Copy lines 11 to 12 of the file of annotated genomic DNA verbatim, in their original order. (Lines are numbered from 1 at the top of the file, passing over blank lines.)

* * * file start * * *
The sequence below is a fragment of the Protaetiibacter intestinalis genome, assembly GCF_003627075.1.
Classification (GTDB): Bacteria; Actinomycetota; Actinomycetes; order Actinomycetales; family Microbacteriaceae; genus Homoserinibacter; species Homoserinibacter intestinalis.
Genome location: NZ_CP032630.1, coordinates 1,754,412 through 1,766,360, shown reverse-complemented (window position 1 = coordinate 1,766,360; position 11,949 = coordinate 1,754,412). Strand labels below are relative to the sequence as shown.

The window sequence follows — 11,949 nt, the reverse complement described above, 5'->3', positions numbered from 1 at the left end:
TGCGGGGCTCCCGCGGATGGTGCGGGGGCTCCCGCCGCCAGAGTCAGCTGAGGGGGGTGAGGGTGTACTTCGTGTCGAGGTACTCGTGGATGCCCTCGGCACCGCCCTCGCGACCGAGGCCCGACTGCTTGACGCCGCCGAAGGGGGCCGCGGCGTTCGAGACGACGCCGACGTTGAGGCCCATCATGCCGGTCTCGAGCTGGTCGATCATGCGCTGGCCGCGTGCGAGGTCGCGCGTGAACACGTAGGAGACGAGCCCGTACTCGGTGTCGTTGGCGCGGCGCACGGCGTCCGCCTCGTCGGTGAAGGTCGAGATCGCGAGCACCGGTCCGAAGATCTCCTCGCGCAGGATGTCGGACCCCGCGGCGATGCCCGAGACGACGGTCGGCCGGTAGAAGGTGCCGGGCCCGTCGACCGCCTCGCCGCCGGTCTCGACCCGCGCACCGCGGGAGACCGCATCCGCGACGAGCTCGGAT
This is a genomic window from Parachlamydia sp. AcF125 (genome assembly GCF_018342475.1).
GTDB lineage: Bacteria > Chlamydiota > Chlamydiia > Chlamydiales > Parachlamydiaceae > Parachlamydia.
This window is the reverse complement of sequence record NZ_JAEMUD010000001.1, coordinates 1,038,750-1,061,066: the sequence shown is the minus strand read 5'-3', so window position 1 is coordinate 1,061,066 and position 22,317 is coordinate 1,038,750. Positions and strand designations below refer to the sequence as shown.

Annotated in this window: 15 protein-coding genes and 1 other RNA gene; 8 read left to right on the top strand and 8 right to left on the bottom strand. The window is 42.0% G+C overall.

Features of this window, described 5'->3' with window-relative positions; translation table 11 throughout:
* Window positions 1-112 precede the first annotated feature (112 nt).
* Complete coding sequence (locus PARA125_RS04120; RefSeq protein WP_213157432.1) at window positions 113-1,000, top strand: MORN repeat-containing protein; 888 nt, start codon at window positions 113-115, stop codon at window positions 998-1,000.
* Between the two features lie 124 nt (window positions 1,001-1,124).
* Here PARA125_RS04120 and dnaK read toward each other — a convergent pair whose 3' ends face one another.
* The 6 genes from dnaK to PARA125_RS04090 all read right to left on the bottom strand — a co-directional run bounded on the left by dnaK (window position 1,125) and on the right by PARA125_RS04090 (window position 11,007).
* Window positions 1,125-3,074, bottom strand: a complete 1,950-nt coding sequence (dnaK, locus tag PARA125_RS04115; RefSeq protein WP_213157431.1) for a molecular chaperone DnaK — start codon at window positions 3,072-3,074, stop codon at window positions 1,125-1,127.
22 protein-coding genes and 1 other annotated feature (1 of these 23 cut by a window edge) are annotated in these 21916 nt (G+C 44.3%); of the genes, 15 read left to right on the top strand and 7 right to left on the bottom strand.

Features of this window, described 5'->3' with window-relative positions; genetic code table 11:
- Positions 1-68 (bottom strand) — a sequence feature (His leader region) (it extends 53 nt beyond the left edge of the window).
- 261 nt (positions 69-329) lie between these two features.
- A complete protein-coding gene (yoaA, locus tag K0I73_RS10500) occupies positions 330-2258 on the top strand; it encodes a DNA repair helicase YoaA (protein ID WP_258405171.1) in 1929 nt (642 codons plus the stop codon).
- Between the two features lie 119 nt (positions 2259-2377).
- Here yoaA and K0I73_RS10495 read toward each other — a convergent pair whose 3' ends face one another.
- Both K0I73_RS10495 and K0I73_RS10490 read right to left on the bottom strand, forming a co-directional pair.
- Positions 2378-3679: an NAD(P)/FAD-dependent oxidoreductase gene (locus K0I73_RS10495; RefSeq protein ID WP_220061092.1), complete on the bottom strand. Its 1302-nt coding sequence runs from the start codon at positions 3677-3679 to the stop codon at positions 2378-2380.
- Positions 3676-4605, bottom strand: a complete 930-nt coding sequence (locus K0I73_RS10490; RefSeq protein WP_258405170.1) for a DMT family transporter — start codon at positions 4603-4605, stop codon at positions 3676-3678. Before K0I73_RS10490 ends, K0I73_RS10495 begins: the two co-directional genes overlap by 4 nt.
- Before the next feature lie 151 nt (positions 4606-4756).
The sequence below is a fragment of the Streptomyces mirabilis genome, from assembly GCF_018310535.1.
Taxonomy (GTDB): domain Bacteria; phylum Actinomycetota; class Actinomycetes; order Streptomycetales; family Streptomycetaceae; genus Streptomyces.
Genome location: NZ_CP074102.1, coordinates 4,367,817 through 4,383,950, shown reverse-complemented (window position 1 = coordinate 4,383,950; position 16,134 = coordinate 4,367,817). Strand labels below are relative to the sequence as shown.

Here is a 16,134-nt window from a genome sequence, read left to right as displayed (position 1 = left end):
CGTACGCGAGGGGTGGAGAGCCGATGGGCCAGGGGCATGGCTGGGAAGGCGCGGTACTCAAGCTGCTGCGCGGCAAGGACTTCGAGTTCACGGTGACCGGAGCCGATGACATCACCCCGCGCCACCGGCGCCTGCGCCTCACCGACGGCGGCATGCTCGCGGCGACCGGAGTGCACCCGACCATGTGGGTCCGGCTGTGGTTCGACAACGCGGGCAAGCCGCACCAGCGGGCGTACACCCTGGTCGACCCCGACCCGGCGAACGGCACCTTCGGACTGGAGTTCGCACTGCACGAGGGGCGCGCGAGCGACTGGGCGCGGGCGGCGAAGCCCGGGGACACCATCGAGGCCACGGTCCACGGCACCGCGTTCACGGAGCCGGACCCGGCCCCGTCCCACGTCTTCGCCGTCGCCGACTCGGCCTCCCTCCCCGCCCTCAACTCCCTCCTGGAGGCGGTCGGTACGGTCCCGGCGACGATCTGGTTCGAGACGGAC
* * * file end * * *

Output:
* Window positions 1-112 precede the first annotated feature (112 nt).
* Complete coding sequence (locus PARA125_RS04120; RefSeq protein WP_213157432.1) at window positions 113-1,000, top strand: MORN repeat-containing protein; 888 nt, start codon at window positions 113-115, stop codon at window positions 998-1,000.